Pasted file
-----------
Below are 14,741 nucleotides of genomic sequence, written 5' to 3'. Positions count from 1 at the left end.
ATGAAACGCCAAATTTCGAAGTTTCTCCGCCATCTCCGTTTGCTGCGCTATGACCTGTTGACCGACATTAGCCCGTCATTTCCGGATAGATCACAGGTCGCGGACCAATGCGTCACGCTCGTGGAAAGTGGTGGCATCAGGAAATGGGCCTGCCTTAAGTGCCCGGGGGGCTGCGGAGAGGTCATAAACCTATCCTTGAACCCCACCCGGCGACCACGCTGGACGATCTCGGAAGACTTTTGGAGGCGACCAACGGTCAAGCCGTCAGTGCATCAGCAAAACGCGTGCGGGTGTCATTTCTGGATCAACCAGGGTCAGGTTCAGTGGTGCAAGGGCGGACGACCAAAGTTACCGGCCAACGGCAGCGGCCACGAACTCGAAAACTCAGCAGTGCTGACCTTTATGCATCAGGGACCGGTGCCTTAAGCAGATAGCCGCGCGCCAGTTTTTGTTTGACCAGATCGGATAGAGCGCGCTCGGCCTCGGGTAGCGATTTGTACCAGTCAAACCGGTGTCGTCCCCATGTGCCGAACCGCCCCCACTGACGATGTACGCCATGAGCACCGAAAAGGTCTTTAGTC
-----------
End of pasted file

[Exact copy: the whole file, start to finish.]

Below are 14,741 nucleotides of genomic sequence, written 5' to 3'. Positions count from 1 at the left end.
ATGAAACGCCAAATTTCGAAGTTTCTCCGCCATCTCCGTTTGCTGCGCTATGACCTGTTGACCGACATTAGCCCGTCATTTCCGGATAGATCACAGGTCGCGGACCAATGCGTCACGCTCGTGGAAAGTGGTGGCATCAGGAAATGGGCCTGCCTTAAGTGCCCGGGGGGCTGCGGAGAGGTCATAAACCTATCCTTGAACCCCACCCGGCGACCACGCTGGACGATCTCGGAAGACTTTTGGAGGCGACCAACGGTCAAGCCGTCAGTGCATCAGCAAAACGCGTGCGGGTGTCATTTCTGGATCAACCAGGGTCAGGTTCAGTGGTGCAAGGGCGGACGACCAAAGTTACCGGCCAACGGCAGCGGCCACGAACTCGAAAACTCAGCAGTGCTGACCTTTATGCATCAGGGACCGGTGCCTTAAGCAGATAGCCGCGCGCCAGTTTTTGTTTGACCAGATCGGATAGAGCGCGCTCGGCCTCGGGTAGCGATTTGTACCAGTCAAACCGGTGTCGTCCCCATGTGCCGAACCGCCCCCACTGACGATGTACGCCATGAGCACCGAAAAGGTCTTTAGTC